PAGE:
Iago of William Shakespeare's Othello

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Iago of William Shakespeare's Othello

Who is Iago? Iago poisons people's thoughts, creating ideas in their heads without implicating himself. His first victim is Roderigo. Roderigo remarks, "That thou, Iago, who hast had my purse as if the strings were thine." [Act I, Scene I, Line 2] Throughout the play, Iago leads Roderigo, professing that ". . . I do hate [the Moor] as I do Hell pains." [Act I, Scene I, Line 152] He tells Roderigo to "Put money in thy purse" [Act I, Scene III, Line 328] so that he can win Desdemona with gifts. Iago keeps for himself those gifts that Roderigo intends for Desdemona.

Iago is smart. He is an excellent judge of people and their characters. He knows Roderigo is in love with Desdemona and would do anything to have her as his own. Iago says about Roderigo, "Thus do I ever make my fool my purse." [Act I, Scene III, Line 359] By playing on Roderigo's hopes, Iago is able to swindle money and jewels from him, thus making himself a profit, while using Roderigo to forward his other goals. He observes of Othello "The Moor is of a free and open nature that thinks men honest that but seem to be so" [Act I, Scene III, Line 375]

How does Iago see others? He sees the world and other people as animalistic and ruled by their basest desires. Perhaps Iago knows this because he knows himself so well. Iago warns Brabanzio that "even now an old black ram is tupping your white ewe?you?ll have your daughter covered with a Barbary horse, you?ll have your nephews neigh to you, you?ll have coursers for cousins, and jennets for germans" [Act 1, Scene 1, Line 88 and 110] Iago describes Othello as a man ". . . will tenderly be led by the nose as asses are." [Act I, Scene III, Line 377] Iago tells Roderigo "I never found a man that know how to love himself . . . Virtue! A fig! Tis in ourselves that we are thus or thus. Our bodies are gardens, to which our wills are gardeners . . . If the balance of our lives had not one scale of reason to poise another of sensuality, the blood and baseness of our natures would conduct us to most preposterous conclusions." [Act I, Scene III, Line 308] Iago?s intelligence and knowledge of human nature (others? and his own) allow him to control the other characters with ease.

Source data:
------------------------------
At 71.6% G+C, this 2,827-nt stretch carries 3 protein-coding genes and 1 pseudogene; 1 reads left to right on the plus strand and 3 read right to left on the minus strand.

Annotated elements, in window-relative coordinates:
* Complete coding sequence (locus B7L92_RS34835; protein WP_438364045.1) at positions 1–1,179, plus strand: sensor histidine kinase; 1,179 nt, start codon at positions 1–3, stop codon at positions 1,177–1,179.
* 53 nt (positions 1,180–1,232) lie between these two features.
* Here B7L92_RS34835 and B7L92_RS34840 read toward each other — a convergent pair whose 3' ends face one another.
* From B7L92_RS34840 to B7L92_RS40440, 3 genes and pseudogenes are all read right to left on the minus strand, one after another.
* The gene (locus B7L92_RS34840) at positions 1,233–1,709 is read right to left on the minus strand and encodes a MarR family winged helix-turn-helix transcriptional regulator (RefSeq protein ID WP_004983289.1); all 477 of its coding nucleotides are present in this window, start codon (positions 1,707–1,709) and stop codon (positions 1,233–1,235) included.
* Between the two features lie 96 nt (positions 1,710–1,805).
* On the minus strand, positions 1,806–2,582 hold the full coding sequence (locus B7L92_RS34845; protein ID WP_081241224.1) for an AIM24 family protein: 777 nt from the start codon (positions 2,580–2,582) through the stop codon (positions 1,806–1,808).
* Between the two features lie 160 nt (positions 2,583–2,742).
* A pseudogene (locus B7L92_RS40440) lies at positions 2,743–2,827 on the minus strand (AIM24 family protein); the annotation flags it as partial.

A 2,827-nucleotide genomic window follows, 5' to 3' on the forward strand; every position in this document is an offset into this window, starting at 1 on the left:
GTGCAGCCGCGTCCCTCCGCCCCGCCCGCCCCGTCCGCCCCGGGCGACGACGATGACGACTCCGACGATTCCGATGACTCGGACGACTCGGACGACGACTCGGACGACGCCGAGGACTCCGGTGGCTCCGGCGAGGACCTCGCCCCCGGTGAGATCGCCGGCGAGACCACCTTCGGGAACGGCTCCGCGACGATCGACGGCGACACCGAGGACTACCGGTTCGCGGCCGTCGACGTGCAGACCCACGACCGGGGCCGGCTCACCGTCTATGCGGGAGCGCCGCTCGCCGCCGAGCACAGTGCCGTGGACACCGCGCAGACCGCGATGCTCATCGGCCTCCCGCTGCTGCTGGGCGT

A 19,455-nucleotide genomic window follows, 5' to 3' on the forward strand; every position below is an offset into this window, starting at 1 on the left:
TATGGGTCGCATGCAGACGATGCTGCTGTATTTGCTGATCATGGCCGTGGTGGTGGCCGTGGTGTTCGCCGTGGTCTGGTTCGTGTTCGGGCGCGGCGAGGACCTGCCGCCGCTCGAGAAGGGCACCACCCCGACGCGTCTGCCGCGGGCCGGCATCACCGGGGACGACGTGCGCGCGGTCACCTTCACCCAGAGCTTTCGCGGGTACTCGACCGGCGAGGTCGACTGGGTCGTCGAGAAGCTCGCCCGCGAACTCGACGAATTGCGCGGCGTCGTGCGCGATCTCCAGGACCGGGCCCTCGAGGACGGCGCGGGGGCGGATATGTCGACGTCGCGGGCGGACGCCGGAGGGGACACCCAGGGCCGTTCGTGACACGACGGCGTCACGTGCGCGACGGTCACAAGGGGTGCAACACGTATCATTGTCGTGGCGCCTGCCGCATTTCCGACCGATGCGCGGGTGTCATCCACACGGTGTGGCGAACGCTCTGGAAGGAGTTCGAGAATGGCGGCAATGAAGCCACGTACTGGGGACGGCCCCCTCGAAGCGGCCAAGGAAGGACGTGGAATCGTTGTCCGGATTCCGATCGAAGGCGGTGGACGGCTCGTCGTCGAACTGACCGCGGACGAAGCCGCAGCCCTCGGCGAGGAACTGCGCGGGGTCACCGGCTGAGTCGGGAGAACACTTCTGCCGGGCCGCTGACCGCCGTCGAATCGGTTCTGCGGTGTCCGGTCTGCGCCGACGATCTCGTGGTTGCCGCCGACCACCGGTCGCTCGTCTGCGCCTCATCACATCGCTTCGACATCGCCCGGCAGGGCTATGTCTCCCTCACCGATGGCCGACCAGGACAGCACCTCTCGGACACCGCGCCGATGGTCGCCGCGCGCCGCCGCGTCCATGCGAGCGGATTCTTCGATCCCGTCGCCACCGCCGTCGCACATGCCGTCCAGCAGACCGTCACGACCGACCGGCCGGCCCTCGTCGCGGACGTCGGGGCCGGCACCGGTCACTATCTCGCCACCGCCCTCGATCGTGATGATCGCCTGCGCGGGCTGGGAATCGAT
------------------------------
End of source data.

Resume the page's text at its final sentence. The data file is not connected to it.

How does Iago see himself? "Others there are who, trimmed in forms and visages of duty, keep yet their hearts attending on themselves, ...

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...n conflict of the play. Iago plans to ruin Othello and Cassio by carrying out a plan based on lies and deceit. This plan will make Iago the only person that Othello believes he can trust, and Iago will use this trust to manipulate Othello.

Foremost, Iago first plan to ruin Othello is to use Roderigo?s weakness to help him remove Cassio from his lieutenant position, which will in turn lead to both Othello?s and Cassio?s demise. Iago tells Roderigo to "put money in thy purse" (Shakespeare 53). Iago urges Roderigo to earn money now so that he can win Desdemona?s heart. Iago tells Roderigo what he wants to hear in order to enlist his help. Iago states that he would never associate with someone like Roderigo except to gain his own ends. ?Thus do I ever make my fool my purse--/ For I mine own gained knowledge should profane/ If I would time expand with such a snipe/ But for my sport and profit? (Shakespeare 55). Iago feels that Roderigo is a foolish man who exists only for his use. He manipulates Roderigo to his fullest extent then says he does so for his own ?sport and profit.?

Works Cited:

Shakespeare, William. Othello. Ed. Alfred Harbab. Middlesex, England: Penguin, 1970.
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